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PLoS Genet. 2014 Jan;10(1):e1004121. doi: 10.1371/journal.pgen.1004121. Epub 2014 Jan 23.

Differential effects of collagen prolyl 3-hydroxylation on skeletal tissues.

Author information

1
Department of Molecular and Human Genetics, Baylor College of Medicine, Houston, Texas, United States of America.
2
Department of Physiology and Biophysics, University of Arkansas for Medical Sciences, Little Rock, Arkansas, United States of America.
3
Department of Oral and Maxillofacial Surgery, School of Dentistry, University of Alabama at Birmingham, Birmingham, Alabama, United States of America.
4
Department of Molecular and Human Genetics, Baylor College of Medicine, Houston, Texas, United States of America ; Howard Hughes Medical Institute, Baylor College of Medicine, Houston, Texas, United States of America.
5
Department of Pathology, Texas Children's Hospital, Baylor College of Medicine, Houston, Texas, United States of America.
6
Department of Orthopaedics and Sports Medicine, University of Washington, Seattle, Washington, United States of America.

Erratum in

  • PLoS Genet. 2014 Jun;10(6):e1004473.

Abstract

Mutations in the genes encoding cartilage associated protein (CRTAP) and prolyl 3-hydroxylase 1 (P3H1 encoded by LEPRE1) were the first identified causes of recessive Osteogenesis Imperfecta (OI). These proteins, together with cyclophilin B (encoded by PPIB), form a complex that 3-hydroxylates a single proline residue on the α1(I) chain (Pro986) and has cis/trans isomerase (PPIase) activity essential for proper collagen folding. Recent data suggest that prolyl 3-hydroxylation of Pro986 is not required for the structural stability of collagen; however, the absence of this post-translational modification may disrupt protein-protein interactions integral for proper collagen folding and lead to collagen over-modification. P3H1 and CRTAP stabilize each other and absence of one results in degradation of the other. Hence, hypomorphic or loss of function mutations of either gene cause loss of the whole complex and its associated functions. The relative contribution of losing this complex's 3-hydroxylation versus PPIase and collagen chaperone activities to the phenotype of recessive OI is unknown. To distinguish between these functions, we generated knock-in mice carrying a single amino acid substitution in the catalytic site of P3h1 (Lepre1(H662A) ). This substitution abolished P3h1 activity but retained ability to form a complex with Crtap and thus the collagen chaperone function. Knock-in mice showed absence of prolyl 3-hydroxylation at Pro986 of the α1(I) and α1(II) collagen chains but no significant over-modification at other collagen residues. They were normal in appearance, had no growth defects and normal cartilage growth plate histology but showed decreased trabecular bone mass. This new mouse model recapitulates elements of the bone phenotype of OI but not the cartilage and growth phenotypes caused by loss of the prolyl 3-hydroxylation complex. Our observations suggest differential tissue consequences due to selective inactivation of P3H1 hydroxylase activity versus complete ablation of the prolyl 3-hydroxylation complex.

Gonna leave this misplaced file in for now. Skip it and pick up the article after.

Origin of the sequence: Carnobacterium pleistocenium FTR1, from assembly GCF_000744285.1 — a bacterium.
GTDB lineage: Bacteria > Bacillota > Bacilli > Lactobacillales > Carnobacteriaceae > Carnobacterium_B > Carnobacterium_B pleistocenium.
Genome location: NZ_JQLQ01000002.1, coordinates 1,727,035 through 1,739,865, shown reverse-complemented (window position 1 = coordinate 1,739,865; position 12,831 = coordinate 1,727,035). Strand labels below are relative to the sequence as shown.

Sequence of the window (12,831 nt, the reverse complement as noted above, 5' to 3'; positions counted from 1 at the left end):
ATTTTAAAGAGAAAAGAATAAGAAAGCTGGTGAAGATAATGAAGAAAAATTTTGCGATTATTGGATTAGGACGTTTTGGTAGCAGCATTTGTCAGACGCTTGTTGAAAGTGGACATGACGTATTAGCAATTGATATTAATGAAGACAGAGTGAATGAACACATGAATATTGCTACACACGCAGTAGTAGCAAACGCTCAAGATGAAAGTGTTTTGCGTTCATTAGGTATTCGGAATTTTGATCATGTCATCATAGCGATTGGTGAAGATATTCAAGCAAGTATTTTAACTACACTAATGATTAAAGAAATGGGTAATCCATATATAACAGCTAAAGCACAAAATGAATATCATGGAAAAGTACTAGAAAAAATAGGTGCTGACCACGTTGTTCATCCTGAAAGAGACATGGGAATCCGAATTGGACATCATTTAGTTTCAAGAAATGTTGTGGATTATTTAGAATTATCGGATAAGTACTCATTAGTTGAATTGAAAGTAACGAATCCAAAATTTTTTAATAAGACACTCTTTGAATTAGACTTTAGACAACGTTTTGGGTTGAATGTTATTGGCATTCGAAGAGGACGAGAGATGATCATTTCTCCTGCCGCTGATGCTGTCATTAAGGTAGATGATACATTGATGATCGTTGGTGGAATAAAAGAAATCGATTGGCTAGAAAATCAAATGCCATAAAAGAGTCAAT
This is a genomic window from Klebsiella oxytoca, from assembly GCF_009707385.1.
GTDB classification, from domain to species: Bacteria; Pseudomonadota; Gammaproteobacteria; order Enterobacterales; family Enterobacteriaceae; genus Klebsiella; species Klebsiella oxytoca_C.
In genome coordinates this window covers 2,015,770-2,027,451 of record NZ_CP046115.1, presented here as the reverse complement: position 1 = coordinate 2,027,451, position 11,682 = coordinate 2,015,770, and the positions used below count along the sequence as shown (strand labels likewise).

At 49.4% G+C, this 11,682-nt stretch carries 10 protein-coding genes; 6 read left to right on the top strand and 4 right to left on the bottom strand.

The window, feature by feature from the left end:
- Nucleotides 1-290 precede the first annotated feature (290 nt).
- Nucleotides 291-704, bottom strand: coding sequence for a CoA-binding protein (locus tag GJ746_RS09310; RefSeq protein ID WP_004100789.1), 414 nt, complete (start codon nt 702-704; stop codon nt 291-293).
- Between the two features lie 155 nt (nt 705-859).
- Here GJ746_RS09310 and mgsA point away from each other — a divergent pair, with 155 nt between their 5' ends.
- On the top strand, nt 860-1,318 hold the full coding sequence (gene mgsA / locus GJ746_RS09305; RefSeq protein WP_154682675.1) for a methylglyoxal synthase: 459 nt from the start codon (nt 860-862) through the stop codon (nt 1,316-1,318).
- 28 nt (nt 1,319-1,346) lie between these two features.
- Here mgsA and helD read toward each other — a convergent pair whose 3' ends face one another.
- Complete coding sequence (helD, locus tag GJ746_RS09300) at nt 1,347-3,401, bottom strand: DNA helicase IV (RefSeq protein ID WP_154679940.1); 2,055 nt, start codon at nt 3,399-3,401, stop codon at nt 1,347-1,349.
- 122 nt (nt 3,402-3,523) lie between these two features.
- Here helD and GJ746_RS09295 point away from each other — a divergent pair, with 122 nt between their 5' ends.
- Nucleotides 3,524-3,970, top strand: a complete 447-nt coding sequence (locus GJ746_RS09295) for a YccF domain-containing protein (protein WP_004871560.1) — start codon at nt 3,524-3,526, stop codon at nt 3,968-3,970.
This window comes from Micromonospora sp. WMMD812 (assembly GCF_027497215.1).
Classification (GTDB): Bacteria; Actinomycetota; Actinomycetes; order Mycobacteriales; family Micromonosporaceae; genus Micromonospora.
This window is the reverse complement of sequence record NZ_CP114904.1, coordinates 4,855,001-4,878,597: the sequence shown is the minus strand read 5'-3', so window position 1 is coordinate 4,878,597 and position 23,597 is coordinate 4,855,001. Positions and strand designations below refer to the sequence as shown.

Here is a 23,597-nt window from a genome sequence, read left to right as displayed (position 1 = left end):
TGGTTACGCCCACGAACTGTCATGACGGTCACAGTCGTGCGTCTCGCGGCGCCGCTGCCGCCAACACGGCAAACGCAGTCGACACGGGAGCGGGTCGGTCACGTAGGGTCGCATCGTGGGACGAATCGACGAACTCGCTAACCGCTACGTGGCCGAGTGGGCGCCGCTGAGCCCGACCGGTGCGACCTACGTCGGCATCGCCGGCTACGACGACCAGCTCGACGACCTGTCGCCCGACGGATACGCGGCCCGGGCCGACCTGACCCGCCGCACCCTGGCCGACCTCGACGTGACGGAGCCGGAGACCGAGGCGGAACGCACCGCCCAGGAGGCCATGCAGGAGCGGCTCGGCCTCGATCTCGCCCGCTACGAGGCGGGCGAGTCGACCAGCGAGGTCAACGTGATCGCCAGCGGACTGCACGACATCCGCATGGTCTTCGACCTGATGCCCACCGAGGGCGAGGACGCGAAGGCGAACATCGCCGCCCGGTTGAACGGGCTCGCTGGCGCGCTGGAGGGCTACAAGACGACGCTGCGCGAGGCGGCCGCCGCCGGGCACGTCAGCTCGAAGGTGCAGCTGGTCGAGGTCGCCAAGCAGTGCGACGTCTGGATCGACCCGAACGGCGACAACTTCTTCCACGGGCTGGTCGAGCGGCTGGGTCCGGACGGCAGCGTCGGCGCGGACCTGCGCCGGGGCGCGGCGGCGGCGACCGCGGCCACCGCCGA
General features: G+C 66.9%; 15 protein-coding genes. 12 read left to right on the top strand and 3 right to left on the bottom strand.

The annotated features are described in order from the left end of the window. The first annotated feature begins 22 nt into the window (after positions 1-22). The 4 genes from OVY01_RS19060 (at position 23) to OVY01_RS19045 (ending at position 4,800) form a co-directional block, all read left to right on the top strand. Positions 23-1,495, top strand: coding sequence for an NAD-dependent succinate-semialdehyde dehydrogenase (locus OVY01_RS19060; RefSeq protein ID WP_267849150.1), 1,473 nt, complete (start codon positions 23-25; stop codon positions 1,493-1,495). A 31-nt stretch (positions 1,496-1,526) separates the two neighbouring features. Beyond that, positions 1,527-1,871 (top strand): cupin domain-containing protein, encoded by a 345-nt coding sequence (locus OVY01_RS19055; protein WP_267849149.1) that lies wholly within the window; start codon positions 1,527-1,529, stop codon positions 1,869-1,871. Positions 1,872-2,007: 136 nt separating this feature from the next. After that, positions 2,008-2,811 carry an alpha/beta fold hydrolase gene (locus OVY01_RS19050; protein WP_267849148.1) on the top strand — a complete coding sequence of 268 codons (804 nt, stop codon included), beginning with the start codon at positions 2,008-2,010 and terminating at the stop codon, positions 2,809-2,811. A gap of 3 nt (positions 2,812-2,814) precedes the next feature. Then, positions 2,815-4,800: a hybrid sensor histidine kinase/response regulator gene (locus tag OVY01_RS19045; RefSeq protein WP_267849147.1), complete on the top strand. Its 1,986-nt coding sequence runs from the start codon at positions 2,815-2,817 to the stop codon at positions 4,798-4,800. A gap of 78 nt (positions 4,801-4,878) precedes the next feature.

PMID:
24465224
PMCID:
PMC3900401
DOI:
10.1371/journal.pgen.1004121
[Indexed for MEDLINE]
Free PMC Article

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